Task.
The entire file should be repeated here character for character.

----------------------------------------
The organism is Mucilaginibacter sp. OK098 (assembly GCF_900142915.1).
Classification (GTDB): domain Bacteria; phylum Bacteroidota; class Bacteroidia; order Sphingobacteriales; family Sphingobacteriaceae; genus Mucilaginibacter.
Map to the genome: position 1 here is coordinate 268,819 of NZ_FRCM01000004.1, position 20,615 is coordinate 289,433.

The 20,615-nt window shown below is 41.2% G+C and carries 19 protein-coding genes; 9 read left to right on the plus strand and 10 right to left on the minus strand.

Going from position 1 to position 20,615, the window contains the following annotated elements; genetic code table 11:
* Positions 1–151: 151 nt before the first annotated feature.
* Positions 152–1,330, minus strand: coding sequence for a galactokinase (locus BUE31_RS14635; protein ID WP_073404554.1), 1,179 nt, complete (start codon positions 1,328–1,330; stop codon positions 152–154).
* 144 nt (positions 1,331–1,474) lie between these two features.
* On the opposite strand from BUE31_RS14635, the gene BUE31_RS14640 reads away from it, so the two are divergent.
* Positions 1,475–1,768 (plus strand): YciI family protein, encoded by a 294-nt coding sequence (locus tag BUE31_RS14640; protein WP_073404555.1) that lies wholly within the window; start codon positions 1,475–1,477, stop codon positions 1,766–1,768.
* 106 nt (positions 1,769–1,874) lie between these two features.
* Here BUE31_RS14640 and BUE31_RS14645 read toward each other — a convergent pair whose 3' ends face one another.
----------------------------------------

The organism is Mucilaginibacter sp. OK098 (assembly GCF_900142915.1).
Classification (GTDB): domain Bacteria; phylum Bacteroidota; class Bacteroidia; order Sphingobacteriales; family Sphingobacteriaceae; genus Mucilaginibacter.
Map to the genome: position 1 here is coordinate 268,819 of NZ_FRCM01000004.1, position 20,615 is coordinate 289,433.

The 20,615-nt window shown below is 41.2% G+C and carries 19 protein-coding genes; 9 read left to right on the plus strand and 10 right to left on the minus strand.

Going from position 1 to position 20,615, the window contains the following annotated elements; genetic code table 11:
* Positions 1–151: 151 nt before the first annotated feature.
* Positions 152–1,330, minus strand: coding sequence for a galactokinase (locus BUE31_RS14635; protein ID WP_073404554.1), 1,179 nt, complete (start codon positions 1,328–1,330; stop codon positions 152–154).
* 144 nt (positions 1,331–1,474) lie between these two features.
* On the opposite strand from BUE31_RS14635, the gene BUE31_RS14640 reads away from it, so the two are divergent.
* Positions 1,475–1,768 (plus strand): YciI family protein, encoded by a 294-nt coding sequence (locus tag BUE31_RS14640; protein WP_073404555.1) that lies wholly within the window; start codon positions 1,475–1,477, stop codon positions 1,766–1,768.
* 106 nt (positions 1,769–1,874) lie between these two features.
* Here BUE31_RS14640 and BUE31_RS14645 read toward each other — a convergent pair whose 3' ends face one another.